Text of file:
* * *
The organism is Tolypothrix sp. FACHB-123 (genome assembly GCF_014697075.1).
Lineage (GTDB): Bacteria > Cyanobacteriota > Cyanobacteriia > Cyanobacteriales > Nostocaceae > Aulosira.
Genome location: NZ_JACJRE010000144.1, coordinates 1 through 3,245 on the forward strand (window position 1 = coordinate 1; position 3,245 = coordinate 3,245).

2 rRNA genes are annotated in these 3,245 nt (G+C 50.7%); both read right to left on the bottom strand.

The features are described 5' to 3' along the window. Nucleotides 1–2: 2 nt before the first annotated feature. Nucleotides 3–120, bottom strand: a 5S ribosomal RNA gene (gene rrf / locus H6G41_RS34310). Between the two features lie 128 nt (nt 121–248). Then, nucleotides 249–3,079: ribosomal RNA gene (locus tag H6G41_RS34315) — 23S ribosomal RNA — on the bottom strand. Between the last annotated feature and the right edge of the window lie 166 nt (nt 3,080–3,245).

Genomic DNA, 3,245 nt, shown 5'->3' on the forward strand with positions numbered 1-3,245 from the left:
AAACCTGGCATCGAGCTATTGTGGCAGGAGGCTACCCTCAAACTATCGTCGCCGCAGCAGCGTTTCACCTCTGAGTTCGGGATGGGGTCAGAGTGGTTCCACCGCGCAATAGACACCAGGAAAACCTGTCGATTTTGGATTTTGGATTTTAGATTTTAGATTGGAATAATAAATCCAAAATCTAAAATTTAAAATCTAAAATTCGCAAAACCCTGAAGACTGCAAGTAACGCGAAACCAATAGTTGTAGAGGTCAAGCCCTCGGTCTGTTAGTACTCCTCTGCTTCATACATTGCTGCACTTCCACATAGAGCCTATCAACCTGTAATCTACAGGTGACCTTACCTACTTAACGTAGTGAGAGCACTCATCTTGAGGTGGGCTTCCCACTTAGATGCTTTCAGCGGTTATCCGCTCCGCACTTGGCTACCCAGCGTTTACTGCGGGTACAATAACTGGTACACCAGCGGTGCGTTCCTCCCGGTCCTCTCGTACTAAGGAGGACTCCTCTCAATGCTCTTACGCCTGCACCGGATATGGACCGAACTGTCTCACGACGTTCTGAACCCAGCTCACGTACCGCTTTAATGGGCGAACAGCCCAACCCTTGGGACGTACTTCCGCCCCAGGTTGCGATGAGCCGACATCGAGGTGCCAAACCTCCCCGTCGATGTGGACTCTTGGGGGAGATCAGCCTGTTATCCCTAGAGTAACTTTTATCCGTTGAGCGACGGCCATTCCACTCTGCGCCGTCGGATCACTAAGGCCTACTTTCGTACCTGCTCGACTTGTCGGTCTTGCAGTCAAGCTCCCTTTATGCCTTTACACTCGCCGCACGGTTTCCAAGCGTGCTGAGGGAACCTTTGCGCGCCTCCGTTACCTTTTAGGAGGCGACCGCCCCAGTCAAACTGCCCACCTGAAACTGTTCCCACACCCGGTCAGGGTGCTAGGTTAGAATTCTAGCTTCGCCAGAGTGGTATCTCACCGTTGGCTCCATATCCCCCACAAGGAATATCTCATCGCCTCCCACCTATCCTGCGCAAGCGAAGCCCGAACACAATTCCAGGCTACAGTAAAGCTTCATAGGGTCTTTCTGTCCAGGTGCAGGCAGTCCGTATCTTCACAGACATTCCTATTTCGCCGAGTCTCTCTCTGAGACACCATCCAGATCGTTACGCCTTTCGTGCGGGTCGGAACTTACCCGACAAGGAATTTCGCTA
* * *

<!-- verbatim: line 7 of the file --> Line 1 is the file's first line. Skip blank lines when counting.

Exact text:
AAACCTGGCATCGAGCTATTGTGGCAGGAGGCTACCCTCAAACTATCGTCGCCGCAGCAGCGTTTCACCTCTGAGTTCGGGATGGGGTCAGAGTGGTTCCACCGCGCAATAGACACCAGGAAAACCTGTCGATTTTGGATTTTGGATTTTAGATTTTAGATTGGAATAATAAATCCAAAATCTAAAATTTAAAATCTAAAATTCGCAAAACCCTGAAGACTGCAAGTAACGCGAAACCAATAGTTGTAGAGGTCAAGCCCTCGGTCTGTTAGTACTCCTCTGCTTCATACATTGCTGCACTTCCACATAGAGCCTATCAACCTGTAATCTACAGGTGACCTTACCTACTTAACGTAGTGAGAGCACTCATCTTGAGGTGGGCTTCCCACTTAGATGCTTTCAGCGGTTATCCGCTCCGCACTTGGCTACCCAGCGTTTACTGCGGGTACAATAACTGGTACACCAGCGGTGCGTTCCTCCCGGTCCTCTCGTACTAAGGAGGACTCCTCTCAATGCTCTTACGCCTGCACCGGATATGGACCGAACTGTCTCACGACGTTCTGAACCCAGCTCACGTACCGCTTTAATGGGCGAACAGCCCAACCCTTGGGACGTACTTCCGCCCCAGGTTGCGATGAGCCGACATCGAGGTGCCAAACCTCCCCGTCGATGTGGACTCTTGGGGGAGATCAGCCTGTTATCCCTAGAGTAACTTTTATCCGTTGAGCGACGGCCATTCCACTCTGCGCCGTCGGATCACTAAGGCCTACTTTCGTACCTGCTCGACTTGTCGGTCTTGCAGTCAAGCTCCCTTTATGCCTTTACACTCGCCGCACGGTTTCCAAGCGTGCTGAGGGAACCTTTGCGCGCCTCCGTTACCTTTTAGGAGGCGACCGCCCCAGTCAAACTGCCCACCTGAAACTGTTCCCACACCCGGTCAGGGTGCTAGGTTAGAATTCTAGCTTCGCCAGAGTGGTATCTCACCGTTGGCTCCATATCCCCCACAAGGAATATCTCATCGCCTCCCACCTATCCTGCGCAAGCGAAGCCCGAACACAATTCCAGGCTACAGTAAAGCTTCATAGGGTCTTTCTGTCCAGGTGCAGGCAGTCCGTATCTTCACAGACATTCCTATTTCGCCGAGTCTCTCTCTGAGACACCATCCAGATCGTTACGCCTTTCGTGCGGGTCGGAACTTACCCGACAAGGAATTTCGCTA